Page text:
Tag Archives: political abuse

Jardine: As nationalist anger overflows, old fears return

The 2014 campaign for Scottish independence was grim in so many ways. One of the most awful was the febrile atmosphere and the friendships and families torn apart. Some of those rifts have never been healed.

A few weeks out from the poll, I wrote about how worrying and awful it was at the time.  This is what happened when I put up a pretty benign Facebook post:

A friendly and thoughtful discussion ensued on it and then a real life friend who isn’t a party political activist but who supports independence commented that the “names of the traitors have been duly noted.” Because I know hime well, I knew he was trying to be funny, but in the current febrile atmosphere, his words may appear threatening to some. I felt it necessary to tell everyone that he was a nice guy and not a nasty cybernat but is that the sort of language we should be using at all?

I’ve been talking to people who are ardent “No” voters who are scared to stick their heads above the parapet and display any sign of their allegiance because they are scared of attracting unwelcome attention from the more excitable nationalists.

This atmosphere is horrible and we need to find some ways of  making things better because we can’t go on allowing our politics to be conducted by abuse and intimidation.

With the Scottish Government’s stated intention to hold a second referendum year certain to be denied by the UK Government who have the power in this matter, Christine Jardine uses this week’s Scotsman column to look at what that might mean.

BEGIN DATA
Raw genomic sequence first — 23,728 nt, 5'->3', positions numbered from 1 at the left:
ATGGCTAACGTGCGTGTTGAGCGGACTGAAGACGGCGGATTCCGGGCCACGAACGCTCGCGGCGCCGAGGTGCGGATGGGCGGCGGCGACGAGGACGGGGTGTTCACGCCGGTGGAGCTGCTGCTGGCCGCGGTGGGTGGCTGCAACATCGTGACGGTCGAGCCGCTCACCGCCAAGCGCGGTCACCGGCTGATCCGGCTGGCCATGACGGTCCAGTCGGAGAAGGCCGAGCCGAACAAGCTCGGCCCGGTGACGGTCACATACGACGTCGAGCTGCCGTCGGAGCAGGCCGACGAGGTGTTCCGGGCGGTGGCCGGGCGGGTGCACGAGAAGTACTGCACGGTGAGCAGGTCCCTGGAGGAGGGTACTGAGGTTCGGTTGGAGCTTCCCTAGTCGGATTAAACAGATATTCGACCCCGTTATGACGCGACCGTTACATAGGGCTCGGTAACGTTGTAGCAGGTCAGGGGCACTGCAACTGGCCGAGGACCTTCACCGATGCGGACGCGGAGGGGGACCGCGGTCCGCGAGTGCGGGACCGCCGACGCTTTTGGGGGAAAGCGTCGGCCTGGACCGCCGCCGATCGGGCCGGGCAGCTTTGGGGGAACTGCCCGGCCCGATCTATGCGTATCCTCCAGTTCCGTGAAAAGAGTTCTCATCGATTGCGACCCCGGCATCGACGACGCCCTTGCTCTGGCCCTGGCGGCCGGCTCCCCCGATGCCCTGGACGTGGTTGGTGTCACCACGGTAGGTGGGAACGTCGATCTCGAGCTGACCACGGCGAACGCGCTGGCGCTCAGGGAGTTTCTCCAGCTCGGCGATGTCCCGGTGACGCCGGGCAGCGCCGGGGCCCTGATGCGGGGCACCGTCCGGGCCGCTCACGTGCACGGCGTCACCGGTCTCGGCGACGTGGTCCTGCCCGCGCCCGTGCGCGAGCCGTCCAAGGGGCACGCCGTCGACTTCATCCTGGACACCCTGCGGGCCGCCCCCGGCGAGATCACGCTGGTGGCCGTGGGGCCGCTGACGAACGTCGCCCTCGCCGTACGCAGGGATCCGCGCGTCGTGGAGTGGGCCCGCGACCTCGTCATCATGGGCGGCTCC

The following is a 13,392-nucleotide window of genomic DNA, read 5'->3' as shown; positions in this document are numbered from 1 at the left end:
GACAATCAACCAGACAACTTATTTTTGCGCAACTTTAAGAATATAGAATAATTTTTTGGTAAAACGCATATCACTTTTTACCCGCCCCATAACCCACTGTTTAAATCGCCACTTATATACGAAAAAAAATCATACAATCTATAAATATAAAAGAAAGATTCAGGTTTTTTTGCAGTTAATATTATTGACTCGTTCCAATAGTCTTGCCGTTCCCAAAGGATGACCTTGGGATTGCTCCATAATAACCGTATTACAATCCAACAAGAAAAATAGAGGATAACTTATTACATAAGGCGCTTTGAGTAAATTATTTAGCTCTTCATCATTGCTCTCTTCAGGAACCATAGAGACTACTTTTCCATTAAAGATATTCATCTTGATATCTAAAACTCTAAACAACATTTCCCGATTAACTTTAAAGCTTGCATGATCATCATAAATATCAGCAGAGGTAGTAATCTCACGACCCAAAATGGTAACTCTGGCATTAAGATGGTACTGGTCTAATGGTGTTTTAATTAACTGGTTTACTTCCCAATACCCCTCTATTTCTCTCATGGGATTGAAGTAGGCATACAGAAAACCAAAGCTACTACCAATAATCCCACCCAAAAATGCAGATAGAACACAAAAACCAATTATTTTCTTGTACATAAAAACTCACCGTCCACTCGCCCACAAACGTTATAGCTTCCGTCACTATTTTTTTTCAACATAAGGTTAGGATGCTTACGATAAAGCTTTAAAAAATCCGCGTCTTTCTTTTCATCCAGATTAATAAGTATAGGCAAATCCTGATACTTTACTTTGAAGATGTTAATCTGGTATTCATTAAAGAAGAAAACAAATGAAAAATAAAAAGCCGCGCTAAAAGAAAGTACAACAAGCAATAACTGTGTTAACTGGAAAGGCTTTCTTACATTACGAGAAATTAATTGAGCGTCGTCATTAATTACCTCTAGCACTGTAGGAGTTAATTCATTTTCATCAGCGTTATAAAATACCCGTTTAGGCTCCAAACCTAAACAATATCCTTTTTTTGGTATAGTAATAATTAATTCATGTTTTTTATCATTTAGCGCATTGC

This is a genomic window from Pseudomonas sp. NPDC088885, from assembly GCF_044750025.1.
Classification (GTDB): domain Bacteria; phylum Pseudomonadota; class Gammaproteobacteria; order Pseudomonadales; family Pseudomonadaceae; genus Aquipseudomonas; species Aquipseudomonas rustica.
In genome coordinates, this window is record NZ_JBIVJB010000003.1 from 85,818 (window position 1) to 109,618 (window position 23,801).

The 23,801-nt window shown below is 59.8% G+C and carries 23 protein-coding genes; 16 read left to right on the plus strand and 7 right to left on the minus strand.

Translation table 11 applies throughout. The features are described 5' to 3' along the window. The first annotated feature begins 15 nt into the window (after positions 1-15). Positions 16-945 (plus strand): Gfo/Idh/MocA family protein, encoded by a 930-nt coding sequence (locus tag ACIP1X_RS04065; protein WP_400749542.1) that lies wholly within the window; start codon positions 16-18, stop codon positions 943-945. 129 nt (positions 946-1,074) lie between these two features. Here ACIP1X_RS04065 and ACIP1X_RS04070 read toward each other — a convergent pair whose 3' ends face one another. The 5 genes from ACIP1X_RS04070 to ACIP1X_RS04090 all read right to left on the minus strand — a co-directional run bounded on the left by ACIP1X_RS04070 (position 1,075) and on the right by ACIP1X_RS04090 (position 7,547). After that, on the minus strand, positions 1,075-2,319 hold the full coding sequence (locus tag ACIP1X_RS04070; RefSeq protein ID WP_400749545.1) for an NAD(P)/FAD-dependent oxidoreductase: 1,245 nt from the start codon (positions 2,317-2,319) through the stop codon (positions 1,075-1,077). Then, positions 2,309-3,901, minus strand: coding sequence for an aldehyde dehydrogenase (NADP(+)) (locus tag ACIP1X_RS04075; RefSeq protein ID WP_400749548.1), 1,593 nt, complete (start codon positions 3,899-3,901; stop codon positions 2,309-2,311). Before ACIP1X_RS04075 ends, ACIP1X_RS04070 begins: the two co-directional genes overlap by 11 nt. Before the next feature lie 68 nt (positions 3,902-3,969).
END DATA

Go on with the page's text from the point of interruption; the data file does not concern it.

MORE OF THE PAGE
She wrote it just after the disgraceful scenes in Perth last week outside the Conservative hustings where nationalist supporters threw abuse, eggs and had a right go at BBC journalist James Cook who was just doing his job. Again that “traitor” word was used.

Christine recalls some frightening moments during the 2014 referendum:

Anecdotally I’ve heard of a comedian at the Fringe describe 2014 as a friendly affair.

They must have been in a different referendum from me because my experience was certainly not that, but was instead a constant barrage of bitter divisive comments and actions.

I was one of many campaigners followed by nationalists who photographed us or posted horrible tweets about us.

On one occasion, on the eve of the vote itself, I found myself surrounded by a crowd or around 100 Yes campaigners waving flags and shouting.

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